Recently, Moody’s Investor Services, the credit-rating company, released a new report on the higher education industry. Its outlook for the U.S. higher education sector is negative. No surprises here. Yet some may be surprised to learn that, in Moody’s judgment, approximately 10% of the public and private rated universities rated by them are “experiencing acute financial distress due to falling revenues and weak operating performance.”
That’s a large number of schools to be on the financial ropes. And I wouldn’t be surprised if the number grows, particularly when we have a stock market correction that cuts into their endowments and the balance sheets of families of prospective and current students.
I also wouldn’t be surprised if Moody’s is understating the number. But I confess part of that comes from my skepticism in Moody’s ability to assess risks well. History has shown that, if anything, Moody’s understates risks (e.g., its rating of junk bonds as AAA leading up to the 2008-09 financial crash).
I’m also a bit skeptical because of my own experience with Moody’s. They have some smart people working for them to be sure, but I’m not certain they have any people with operational experience. They don’t always ask the right questions or pursue the right leads.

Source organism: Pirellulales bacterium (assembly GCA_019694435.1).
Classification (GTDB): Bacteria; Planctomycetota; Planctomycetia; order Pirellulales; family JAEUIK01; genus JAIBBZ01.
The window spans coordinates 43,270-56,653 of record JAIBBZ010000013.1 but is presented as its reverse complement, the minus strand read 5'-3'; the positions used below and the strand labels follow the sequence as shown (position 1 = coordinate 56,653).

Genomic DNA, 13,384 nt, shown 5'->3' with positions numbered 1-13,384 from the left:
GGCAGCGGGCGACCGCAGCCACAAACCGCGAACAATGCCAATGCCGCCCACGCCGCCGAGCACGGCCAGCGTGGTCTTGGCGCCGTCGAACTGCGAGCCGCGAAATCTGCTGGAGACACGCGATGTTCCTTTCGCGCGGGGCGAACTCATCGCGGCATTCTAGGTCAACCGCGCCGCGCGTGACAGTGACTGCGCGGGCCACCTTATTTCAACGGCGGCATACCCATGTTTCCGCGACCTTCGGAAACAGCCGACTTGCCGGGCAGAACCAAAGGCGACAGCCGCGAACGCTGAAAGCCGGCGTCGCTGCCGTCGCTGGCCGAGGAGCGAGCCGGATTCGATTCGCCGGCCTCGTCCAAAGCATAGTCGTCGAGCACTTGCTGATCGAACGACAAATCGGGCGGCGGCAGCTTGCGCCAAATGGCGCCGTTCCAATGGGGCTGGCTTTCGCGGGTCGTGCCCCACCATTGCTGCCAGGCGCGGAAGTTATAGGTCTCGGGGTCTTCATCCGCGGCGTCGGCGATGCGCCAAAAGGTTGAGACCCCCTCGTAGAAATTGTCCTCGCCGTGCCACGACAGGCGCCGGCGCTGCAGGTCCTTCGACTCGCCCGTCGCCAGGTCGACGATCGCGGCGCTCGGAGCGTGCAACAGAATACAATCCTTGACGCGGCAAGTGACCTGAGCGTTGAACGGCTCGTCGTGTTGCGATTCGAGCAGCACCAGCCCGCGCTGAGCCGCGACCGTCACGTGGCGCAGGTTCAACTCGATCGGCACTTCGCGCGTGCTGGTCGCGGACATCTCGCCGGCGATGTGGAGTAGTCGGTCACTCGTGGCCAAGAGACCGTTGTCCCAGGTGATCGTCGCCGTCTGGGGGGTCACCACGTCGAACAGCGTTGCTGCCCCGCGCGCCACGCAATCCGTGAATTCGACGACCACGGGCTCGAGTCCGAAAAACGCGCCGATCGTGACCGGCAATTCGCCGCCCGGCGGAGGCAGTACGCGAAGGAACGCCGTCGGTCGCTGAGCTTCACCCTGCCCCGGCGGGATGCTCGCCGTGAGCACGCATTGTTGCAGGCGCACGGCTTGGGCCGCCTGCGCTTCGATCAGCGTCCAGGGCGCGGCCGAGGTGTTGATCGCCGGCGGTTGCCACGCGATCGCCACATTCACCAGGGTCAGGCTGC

Finally, I think Moody’s is far better at looking in the rear view mirror than looking around the corner in the road ahead. The situation had turned negative long before Moody’s spread the word. There are two possible explanations: they didn’t see it coming or they’re more concerned with catering to their client base (those who issue and market bonds).
In any case, Moody’s is now sounding the alarm about higher ed, which should be relevant to two groups of people: those who purchase bonds issued from one of the financially precarious institutions and prospective students. It’s the latter group that concerns me. Continue reading